Building the Bridge Between Knowledge and Wisdom

Dear Reader:

Knowledge is an accumulation of facts and learned experiences we absorb throughout our life. Wisdom is knowing when to apply our knowledge to a situation and when to save it for a later and more appropriate challenge that might come our way.

Some of you might remember that about a week ago a beloved cousin, Charles, texted me to catch up and get my brother Ben’s number. He finished the text teasing me about munching on potato chips (in my honor-” The Potato Chip Kid.”) I was the cousin who wouldn’t eat a sandwich without chips.

Last week I was enjoying an exceptionally quiet week but mentioned it felt like I was in waiting mode and attributed it to Lee and Vikki’s precious little one who should arrive any day! Our latest addition to the family-a great niece!

Saturday morning the phone rang-it was Marilyn, Charles’ sister, who sadly told me Charles’ wonderful wife, Sherry had passed. I was so stunned… Sherry had battled cerebral vascular dementia for the past several years at home… Charles had wonderful help and they stayed in a great routine and life had settled back in but a stroke took Sherry’s life quickly.

Ben had not had a great week .. problems with his phone and confusion over the baby’s arrival and the thunderstorms had limited his ability to hit balls outside. … so I knew I had to be careful about how I let him know about Sherry since Ben’s diagnosis is the same as Sherry’s. I didn’t want him connecting the shared diagnosis thinking it might cause more confusion or upset him.

Sunday, Bekah, Ben’s daughter and granddaughter Ady visited him and managed to figure out the problem with the phone and get it going again. 🎉 Then yesterday I took his Pepsis and cheese crackers to him. We had a long talk and I simply told Ben that Sherry had been sick for quite awhile and suffered a stroke … no mention of the long-term cause or name behind it.

He was saddened to hear it but accepted the news calmly… death is a natural part of life-he said and we are all in that stage of life when it could easily be anyone of us… whenever God decides. When Ben isn’t confused he is amazingly insightful.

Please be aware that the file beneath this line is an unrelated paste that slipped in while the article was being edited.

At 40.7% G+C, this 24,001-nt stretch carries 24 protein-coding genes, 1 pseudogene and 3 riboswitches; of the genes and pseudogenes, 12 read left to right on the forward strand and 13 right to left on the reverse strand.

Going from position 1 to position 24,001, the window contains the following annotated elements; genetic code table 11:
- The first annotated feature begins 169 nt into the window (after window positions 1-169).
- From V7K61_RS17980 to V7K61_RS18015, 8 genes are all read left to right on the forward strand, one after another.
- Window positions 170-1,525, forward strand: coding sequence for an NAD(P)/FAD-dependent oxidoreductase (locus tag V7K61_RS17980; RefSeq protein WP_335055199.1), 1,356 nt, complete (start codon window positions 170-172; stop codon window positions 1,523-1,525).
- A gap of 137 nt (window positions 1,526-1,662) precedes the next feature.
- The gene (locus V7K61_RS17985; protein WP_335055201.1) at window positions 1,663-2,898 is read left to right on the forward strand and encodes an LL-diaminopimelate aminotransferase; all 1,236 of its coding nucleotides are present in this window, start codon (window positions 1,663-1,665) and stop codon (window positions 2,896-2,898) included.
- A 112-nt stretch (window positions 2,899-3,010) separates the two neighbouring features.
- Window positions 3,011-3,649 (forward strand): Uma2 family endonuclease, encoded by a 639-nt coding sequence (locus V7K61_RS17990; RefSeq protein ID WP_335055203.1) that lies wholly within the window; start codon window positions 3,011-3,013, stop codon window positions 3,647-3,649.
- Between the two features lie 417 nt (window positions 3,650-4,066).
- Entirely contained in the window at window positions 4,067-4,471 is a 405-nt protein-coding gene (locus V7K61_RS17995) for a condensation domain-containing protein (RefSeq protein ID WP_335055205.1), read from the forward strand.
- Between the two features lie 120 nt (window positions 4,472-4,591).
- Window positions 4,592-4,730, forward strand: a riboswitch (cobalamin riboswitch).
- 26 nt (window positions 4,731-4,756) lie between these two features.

He told me that every week or so he is sharing one more chapter of his book about his experiences in Vietnam with many interested residents who come to his Book Talk. He is reminded each time how lucky he is to simply be alive. Ben is at peace with death and there I was trying to protect him when Ben, in his wisdom was teaching me.

Then our conversation lightened up because he was telling me that the lawn maintenance worker was always bringing Ben golf balls he found around the property but lately some had ended up in the palmetto trees. He was quite good-natured about it and bagged the balls and brought them to him.

Suddenly a resident sitting in another seat on the porch started pointing… I followed her gaze… there sat a golf ball in the closest palmetto tree to us! God has such a great sense of humor and His Winks are timed perfectly!

It is such a beautiful drive on Daniel Island to get to Wellmore and Ben comments on its beauty frequently -something that the ” old” Ben would never have noticed.

So until tomorrow… When we hear God’s voice coming through loud and clear in any conversation or ordinary day ritual… let’s remember to stop and pause… God’s wisdom is the voice of deeper insights… a spiritual ” tag on” to our human knowledge.

Today is my favorite day -Winnie the Pooh

Ben’s front porch view

About Becky Dingle

I was born a Tarheel but ended up a Sandlapper. My grandparents were cotton farmers in Laurens, South Carolina and it was in my grandmother’s house that my love of storytelling began beside an old Franklin stove. When I graduated from Laurens High School, I attended Erskine College (Due West of what?) and would later get my Masters Degree in Education/Social Studies from Charleston Southern. I am presently an adjunct professor/clinical supervisor at CSU and have also taught at the College of Charleston. For 28 years I taught Social Studies through storytelling. My philosophy matched Rudyard Kipling’s quote: “If history were taught in the form of stories, it would never be forgotten.” Today I still spread this message through workshops and presentations throughout the state. The secret of success in teaching social studies is always in the story. I want to keep learning and being surprised by life…it is the greatest teacher. Like Kermit said, “When you’re green you grow, when you’re ripe you rot.”
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